“Or, you’re going to have to cut to the bone when we’re talking about much-needed services for Angelenos, such as meals-on-wheels for seniors, after-school programs for kids, as well as parks for every Angeleno. ”
“That’s the bottom line. You can’t have it both ways, and I think what we need to do is we need to make better use of the resources we have.”
If elected, both De León and Bass plan to bring the department up to its currently budgeted level of 9,700 officers. As of Tuesday, the department had 9,426 sworn personnel and 2,684 civilian personnel.
Bass, D-Los Angeles, said she would ask the department to hire civilian employees to replace officers’ office jobs to put those officers in the field. De León said the police department needs to use its existing resources more efficiently.
All of the candidates have expressed the need for more homeless and affordable housing in the city, although the numbers in their plans differ. Bass said she would house 15,000 people, in addition to the number already housed, in her first year as mayor.
In addition to working to streamline the affordable housing permitting process so that affordable housing developers don’t “have to line up next to someone who is also building luxury housing,” Bass said that she would appoint a “chief” to deal with homelessness and the housing crisis to report to her. She also said she would use her relationships with state and federal governments to access additional resources for the city.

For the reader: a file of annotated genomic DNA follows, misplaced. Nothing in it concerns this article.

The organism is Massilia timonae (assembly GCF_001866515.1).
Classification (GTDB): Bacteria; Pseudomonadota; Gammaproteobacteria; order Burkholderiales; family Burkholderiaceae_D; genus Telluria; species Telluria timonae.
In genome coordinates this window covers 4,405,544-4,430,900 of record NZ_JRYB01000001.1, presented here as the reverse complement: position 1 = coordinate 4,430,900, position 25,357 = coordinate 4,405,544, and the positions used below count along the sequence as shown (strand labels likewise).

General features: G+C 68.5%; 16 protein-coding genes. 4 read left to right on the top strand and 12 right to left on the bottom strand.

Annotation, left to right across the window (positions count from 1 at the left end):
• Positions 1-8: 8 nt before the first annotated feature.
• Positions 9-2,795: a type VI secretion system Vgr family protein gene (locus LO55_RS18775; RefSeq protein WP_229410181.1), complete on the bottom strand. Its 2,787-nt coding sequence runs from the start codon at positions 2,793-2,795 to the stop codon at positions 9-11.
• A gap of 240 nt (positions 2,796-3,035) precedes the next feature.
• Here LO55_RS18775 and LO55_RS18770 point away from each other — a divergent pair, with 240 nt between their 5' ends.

“I would access the resources that I have in the federal government and the state government, this head of housing would bring all the department heads together, and we would make sure that’s the number one issue because it’s is a matter of public health and public safety emergency and so far it has not been treated like that,’ she said.
Caruso said he would build 30,000 beds in his first year, and Buscaino called for 9,000 immediate shelter beds, as well as a law banning encampments once enough shelters are built for people. 44,000 homeless inhabitants of the city.
READ MORE: LA mayoral candidates stress public safety at forum; Rick Caruso has yet to make an appearance
Feuer said he would call for an emergency response to the homelessness crisis as if it were a natural disaster, adding that there would be pop-up locations in Los Angeles where homeless people could access the services.
“No more shopping around town (looking for services) for someone experiencing homelessness,” he said.
De León, who said he experienced homelessness in his early 20s, spoke about what he has done since taking office in 2019, including building the largest small village of homes in the United States for homeless people.
Tuesday’s debate was organized by the Dornsife Center for the Political Future at the University of Southern California, the Los Angeles Times and Fox 11.
The primary will take place on June 7, with the top two meeting in a run-off on November 8.